Federated search, or multi-dimensional search, is the display of distinct pieces of information carefully placed on a single search interface. It gives the user a variety of information and options with every query. Take a look at the following schema:
The general idea is that a single query displays a variety of information, such as standard results, hyperlinks, facets and filters, menus, merchandising and recommendations, and a larger “knowledge panel” that provides a fairly complete answer to a question or a summary of some related topic.
We can see federated search in action on Birchbox’s search page. Note the product listing, facets, categories, and an “Encyclopedia” of FAQs and articles on the right:
The essence of a sort of knowledge management ecommerce is that a variety of relevant information can be found so easily and quickly.
In the remaining two sections, we’ll look closely at:
As a reminder, there are three use cases:
Classic ecommerce search returns a list of products with short descriptions, images, price, etc. Using that information, users can choose to view or buy an item, or change their search. Most ecommerce websites provide faceting and filtering and recommendations of related items. Amazon provides the model for most ecommerce businesses.
This is what classic search looks like.
But you can also add knowledge to the classic search experience. The right side was empty, so we added some additional information:
We’ve added an informative snapshot of the first result. It contains a summary of the phone’s details, ratings, shipping information, options, and more. You can also click on the item’s options or see the reviews.
And as you scroll down the search results, you can see previews of each item:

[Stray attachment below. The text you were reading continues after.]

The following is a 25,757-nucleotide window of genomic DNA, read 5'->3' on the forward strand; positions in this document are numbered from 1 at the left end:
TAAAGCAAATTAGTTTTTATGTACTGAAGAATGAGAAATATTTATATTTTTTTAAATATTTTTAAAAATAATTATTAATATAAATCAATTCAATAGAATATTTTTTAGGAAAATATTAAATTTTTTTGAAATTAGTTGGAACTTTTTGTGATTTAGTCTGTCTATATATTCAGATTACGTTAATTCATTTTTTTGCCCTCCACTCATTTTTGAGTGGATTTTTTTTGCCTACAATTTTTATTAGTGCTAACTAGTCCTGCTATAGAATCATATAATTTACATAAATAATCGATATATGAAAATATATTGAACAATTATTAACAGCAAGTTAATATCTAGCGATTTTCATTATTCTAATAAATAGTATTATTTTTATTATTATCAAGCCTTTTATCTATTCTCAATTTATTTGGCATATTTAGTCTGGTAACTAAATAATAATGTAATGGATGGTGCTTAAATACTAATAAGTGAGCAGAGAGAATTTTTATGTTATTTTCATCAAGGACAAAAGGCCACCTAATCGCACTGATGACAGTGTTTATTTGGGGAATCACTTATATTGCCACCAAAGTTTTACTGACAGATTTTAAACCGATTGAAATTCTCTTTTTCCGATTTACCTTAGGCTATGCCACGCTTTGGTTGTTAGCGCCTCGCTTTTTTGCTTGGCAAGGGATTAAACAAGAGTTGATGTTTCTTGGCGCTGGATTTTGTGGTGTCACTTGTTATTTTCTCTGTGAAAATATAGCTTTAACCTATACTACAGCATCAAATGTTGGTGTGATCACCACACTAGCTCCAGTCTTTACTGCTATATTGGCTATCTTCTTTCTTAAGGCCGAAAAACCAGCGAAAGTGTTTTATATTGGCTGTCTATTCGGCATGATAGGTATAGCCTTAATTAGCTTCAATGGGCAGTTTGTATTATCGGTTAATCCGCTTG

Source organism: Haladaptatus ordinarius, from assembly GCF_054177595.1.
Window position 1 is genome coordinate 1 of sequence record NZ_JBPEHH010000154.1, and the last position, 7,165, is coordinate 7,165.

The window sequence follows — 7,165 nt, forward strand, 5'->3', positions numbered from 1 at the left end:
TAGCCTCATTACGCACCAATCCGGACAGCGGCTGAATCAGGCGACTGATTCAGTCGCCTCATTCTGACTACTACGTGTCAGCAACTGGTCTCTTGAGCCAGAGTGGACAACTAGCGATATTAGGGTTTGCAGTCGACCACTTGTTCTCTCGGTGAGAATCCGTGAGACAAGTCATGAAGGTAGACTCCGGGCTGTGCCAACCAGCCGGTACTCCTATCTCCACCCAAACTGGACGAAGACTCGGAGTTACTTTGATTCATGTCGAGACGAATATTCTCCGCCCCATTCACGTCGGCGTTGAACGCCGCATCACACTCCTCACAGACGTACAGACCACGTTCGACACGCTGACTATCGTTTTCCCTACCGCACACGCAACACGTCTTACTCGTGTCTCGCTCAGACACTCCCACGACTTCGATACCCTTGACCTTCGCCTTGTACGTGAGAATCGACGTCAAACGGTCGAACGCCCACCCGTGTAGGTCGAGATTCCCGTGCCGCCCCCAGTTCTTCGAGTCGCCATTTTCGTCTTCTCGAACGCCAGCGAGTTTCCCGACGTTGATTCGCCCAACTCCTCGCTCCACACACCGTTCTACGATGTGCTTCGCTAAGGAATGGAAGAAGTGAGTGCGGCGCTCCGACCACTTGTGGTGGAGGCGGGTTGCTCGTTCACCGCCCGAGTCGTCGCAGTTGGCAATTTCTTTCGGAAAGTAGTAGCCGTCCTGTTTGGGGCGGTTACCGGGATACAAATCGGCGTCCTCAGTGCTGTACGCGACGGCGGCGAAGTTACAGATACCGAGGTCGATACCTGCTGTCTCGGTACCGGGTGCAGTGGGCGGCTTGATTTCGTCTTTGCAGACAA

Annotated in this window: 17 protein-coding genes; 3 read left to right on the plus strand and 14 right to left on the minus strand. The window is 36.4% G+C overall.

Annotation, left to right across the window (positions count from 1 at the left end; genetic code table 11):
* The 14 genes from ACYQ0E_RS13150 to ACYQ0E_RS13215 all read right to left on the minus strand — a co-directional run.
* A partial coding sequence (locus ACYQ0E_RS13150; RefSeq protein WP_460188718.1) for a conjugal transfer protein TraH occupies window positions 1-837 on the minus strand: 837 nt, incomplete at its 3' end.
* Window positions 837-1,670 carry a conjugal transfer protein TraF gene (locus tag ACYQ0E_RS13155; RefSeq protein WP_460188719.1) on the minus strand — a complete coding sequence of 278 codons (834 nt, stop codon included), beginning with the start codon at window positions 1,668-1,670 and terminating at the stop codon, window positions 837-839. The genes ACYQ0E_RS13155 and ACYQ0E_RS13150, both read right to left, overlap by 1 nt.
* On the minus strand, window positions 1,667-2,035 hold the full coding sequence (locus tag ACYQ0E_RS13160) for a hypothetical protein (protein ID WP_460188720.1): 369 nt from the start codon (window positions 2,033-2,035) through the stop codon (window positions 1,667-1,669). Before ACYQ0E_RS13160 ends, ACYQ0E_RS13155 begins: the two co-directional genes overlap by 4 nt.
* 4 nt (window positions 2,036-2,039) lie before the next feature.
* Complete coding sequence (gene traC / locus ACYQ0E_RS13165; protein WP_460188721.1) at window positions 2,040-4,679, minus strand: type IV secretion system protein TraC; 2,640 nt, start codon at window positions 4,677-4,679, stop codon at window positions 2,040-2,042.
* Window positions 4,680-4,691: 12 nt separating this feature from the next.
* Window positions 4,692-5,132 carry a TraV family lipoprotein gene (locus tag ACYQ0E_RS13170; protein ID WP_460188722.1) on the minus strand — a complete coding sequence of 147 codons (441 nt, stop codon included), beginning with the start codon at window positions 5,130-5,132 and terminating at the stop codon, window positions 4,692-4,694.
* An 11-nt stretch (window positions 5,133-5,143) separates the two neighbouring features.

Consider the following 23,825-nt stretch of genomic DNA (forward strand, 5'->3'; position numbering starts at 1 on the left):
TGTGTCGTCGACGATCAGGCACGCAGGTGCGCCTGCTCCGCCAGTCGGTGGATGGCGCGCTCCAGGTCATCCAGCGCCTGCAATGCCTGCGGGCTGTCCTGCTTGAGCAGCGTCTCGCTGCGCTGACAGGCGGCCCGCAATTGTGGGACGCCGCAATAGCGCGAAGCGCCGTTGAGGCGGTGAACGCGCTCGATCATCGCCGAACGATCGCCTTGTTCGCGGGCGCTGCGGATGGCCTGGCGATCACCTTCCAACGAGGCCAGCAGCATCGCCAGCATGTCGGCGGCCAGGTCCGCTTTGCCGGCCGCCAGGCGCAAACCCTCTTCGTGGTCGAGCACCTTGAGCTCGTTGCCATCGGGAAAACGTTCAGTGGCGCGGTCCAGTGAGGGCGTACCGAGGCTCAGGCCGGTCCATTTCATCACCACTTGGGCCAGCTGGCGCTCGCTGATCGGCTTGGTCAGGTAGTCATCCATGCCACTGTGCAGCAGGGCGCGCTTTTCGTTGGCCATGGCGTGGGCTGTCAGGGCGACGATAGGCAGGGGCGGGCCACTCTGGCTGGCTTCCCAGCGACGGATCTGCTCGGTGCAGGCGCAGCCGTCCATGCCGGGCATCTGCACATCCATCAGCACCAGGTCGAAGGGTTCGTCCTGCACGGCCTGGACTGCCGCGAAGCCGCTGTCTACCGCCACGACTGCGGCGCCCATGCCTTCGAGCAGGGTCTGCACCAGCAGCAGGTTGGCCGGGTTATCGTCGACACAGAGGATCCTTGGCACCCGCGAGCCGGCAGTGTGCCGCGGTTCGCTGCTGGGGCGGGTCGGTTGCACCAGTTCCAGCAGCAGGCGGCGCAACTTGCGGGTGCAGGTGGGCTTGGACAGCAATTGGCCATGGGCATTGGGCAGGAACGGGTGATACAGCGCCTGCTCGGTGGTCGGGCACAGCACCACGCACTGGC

You’ll want to design the experience well, because too much knowledge can start to clutter up your screen. For example, adding item-based accessories and recommendations is important; but it needs to be designed well:
What about creating a more natural, semantic search?
Google has changed our expectations with its knowledge panel, and its ability to answer a question and propose related questions:
There’s a lot going on here: Google answers the question (“how large is the Antarctica?”), and it proposes other questions. It also compares the size of Antarctica to other countries and provides a summary of Antarctica with images and links to get more information about size, population, and history.
There’s really no reason to leave this screen, unless you want more information.
And Google shifts its design based on the topic. Artists get a different treatment. For example, a question (“who is jeff beck?”) returns photos, easy access to his art, and some biographical information:
Oddly, Google doesn’t provide the same knowledge for news, where you’d think it would be even more important to get at least the lead paragraph:
An information-driven website like a news journal, blog, or software documentation can add a snapshot of the content as the user scrolls down the results:
Finally, documentation websites often use the same technique – displaying a snapshot of the page. This saves the developer time by not having to sift through multiple pages until they find their answer:
In sum, knowledge-based search is all about presenting information in multiple ways, not just providing links.
Now let’s dig a bit into how the search engine makes this possible.
For decades there has been a heated debate about the fact that a functioning knowledge management system is not something that can be installed in an intranet like any software system, and that knowledge cannot be stored in documents or databases. With the rise of Knowledge Graphs (KGs), many knowledge management practitioners have asked themselves the question whether KGs are just another database, or whether this is ultimately the missing link between the knowledge level and the information and data levels in the DIKW pyramid as depicted here.
— Andreas Blumauer, Founder & CEO at Semantic Web Company